Erik and Laura-Marie Magazine

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Zine maker, peace activist, writer, reader, feminist. I like listening to good listeners. Email me at robotmad (gmail).

Saturday, February 25, 2006

the characters of my apartment complex


I already told you last issue about the crazy white woman downstairs who owns Orange Cat. She thinks there’s a conspiracy against her involving furniture and people listening in on her telephone. I don’t feel sorry for her because she’s mean, and she scares me.

Another character is the old British lady. She has lived in this complex for 30 years. She has her own, real mailbox, with a flag and everything, as opposed to one of the narrow columns in the brass mailbox cabinet that opens with a key, like everyone else. She’s mean too. But she calls us “dear” while being mean, which is creepy.

Next door is one of the normal-est of the bunch. He has odd bumper stickers, though—Harry for President (in the Harry Potter font), WAGE PEACE (which of course I like), and Get a Taste of Religion—Lick a Witch. He plays his music loud, but I don’t mind some of it, like occasional Led Zeppelin, Enya, and John Lennon. He burns incense a lot, which smells nice. He’s not bad.

Directly downstairs is our quiet, young black female neighbor who drives a highly-oxidized-red car with a Mason sticker on it (I assume she’s not a Mason, though). She has a hard hat. When she has guests, they’re super-loud! She’s gone almost every weekend. Where, I have no idea—we’ve never spoken a word. She’s a bit mysterious and completely non-objectionable.

Then there’s a not-so-bad family across the way. The dad blasts terrible Christian music while he washes his car, but they are otherwise fine. The two sons are quiet. I saw the parents in Trader Joe one time.

The dad has a white truck, in addition to his black car, and it’s huge. It makes maneuvering the parking lot difficult, and we wish he would get rid of it, because he hasn’t driven it in more than six months. It has a cow bell on the front. Spider webs spun near the wheels prove the truck’s long period of disuse.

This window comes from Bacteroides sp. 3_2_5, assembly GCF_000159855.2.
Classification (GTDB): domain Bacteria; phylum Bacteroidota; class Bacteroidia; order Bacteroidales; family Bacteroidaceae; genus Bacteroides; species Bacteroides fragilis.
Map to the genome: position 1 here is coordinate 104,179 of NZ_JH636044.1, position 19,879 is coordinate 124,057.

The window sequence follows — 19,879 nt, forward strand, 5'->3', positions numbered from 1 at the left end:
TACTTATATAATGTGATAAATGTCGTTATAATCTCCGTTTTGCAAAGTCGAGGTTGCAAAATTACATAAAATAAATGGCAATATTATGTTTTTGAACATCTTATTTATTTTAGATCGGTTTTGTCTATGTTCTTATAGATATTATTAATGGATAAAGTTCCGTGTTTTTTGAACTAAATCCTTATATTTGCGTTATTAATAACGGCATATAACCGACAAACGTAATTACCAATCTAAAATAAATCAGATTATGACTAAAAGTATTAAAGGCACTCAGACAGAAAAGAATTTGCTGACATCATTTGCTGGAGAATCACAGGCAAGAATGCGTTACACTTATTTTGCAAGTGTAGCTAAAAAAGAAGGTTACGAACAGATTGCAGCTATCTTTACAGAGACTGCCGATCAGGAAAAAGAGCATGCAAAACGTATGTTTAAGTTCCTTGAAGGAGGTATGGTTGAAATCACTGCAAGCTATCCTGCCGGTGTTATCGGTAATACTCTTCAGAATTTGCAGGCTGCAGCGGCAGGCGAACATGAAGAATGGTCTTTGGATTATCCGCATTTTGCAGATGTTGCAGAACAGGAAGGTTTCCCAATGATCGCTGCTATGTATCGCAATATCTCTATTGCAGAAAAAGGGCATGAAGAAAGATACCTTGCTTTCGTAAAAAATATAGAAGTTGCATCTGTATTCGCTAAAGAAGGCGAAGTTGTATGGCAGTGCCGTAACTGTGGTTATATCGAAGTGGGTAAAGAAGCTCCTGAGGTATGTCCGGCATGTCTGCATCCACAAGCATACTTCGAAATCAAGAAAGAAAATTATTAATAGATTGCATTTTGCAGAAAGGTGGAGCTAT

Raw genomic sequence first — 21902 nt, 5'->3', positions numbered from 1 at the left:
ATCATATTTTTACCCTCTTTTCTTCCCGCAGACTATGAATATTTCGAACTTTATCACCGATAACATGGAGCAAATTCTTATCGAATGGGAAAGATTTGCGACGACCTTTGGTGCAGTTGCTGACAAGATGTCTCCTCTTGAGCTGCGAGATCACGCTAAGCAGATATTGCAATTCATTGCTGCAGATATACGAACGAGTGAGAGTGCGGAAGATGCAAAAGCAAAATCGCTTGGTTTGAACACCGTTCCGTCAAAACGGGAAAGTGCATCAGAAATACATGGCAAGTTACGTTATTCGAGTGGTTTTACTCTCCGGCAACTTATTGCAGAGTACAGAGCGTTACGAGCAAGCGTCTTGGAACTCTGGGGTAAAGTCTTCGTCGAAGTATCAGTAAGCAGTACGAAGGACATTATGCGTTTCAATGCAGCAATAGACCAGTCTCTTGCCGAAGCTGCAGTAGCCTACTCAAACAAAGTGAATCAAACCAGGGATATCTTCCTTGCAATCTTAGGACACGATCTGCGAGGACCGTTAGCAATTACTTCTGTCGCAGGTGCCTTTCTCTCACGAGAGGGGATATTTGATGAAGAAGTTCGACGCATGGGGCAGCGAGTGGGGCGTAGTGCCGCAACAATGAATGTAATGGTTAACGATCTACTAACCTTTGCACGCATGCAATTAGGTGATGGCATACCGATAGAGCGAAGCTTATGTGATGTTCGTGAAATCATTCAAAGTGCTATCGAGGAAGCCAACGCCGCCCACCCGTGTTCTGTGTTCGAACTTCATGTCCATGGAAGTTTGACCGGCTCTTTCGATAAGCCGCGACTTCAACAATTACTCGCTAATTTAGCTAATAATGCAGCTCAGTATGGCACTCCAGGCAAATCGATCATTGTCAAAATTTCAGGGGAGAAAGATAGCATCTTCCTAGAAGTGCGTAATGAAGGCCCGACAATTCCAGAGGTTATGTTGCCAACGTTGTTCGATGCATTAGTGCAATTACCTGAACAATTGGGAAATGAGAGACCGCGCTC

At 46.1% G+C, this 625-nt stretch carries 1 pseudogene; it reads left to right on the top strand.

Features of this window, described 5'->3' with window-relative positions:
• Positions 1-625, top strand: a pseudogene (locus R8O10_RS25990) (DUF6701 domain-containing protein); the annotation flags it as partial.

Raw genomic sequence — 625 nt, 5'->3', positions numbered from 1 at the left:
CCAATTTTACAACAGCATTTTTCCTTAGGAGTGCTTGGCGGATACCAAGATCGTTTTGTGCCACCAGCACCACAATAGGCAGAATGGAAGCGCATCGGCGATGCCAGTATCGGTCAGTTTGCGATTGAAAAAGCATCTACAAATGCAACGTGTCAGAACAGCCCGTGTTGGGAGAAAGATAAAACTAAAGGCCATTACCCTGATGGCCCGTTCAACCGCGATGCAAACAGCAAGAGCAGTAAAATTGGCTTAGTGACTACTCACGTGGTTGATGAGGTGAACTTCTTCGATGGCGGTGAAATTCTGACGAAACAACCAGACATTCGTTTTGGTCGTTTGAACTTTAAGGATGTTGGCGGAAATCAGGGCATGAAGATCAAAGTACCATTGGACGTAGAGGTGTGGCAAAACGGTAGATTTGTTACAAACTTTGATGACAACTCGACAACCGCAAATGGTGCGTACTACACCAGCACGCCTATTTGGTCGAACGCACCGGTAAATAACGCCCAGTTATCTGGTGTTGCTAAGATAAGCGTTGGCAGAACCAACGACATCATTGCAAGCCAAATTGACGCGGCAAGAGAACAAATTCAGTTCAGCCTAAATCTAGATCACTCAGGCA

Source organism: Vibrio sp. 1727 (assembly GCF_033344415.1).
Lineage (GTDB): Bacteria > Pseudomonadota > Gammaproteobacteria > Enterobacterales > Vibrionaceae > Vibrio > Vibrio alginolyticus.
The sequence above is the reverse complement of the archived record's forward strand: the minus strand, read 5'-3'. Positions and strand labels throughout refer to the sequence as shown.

There’s the disabled woman who sometimes is visited by a guy I assume is her personal assistant. He drives a van. He wears an unusual Greek fisherman’s cap and black leather.

Then there’s the pure evil and her children and her dude. She is the white trash queen of the complex. She’s pregnant and screaming. She’s the one who I heard yesterday call her son a little fucker. She was yelling this morning at her dude for half an hour straight, and I don’t see how she doesn’t lose her voice. She doesn’t watch her kids for hours, and then suddenly she snaps and starts yelling at them with an anger that can’t be justified.

The kids are many and super-loud. The oldest boy is the worst--he likes to find a stick and bang on everything. Making noise seems to be his main way of having fun. The children leave trash everywhere, and their toys—a rake, small plastic chairs, half-naked Barbie in the grass.

What do you do about a neighbor like white trash queen? She symbolizes for me the reason our country is going downhill. The kids must be traumatized, and I think they’ll grow up to be like her. It’s clear that she’s stressed out to the max and needs some kind of help. Having another kid on the way was a terrible error. I wish I could lend a hand somehow, but I hate her, and I wouldn’t want to be around her. The sound of her voice is defeating.

Someone needs to give her a break, wash her dishes, and let her take a walk or do something nice, alone, but I don’t think I’m the one. It’s hard to start a conversation with someone whose dirty laundry you’re so familiar with via the screamed threats, accusations, and name-calling.

Her youngest daughter is so cute, and I wave to her sometimes. I wish I could help her too. Sometimes I hear her cry and cry. Life will only get harder for her when she’s no longer the baby!

The characters of my apartment complex have such a big impact on me because I am severely affected by sound. The walls are thin, and I’m forced to listen, but I’m isolated by shyness and aloofness. We all share poverty, and we all share the laundry room, and that’s about it.

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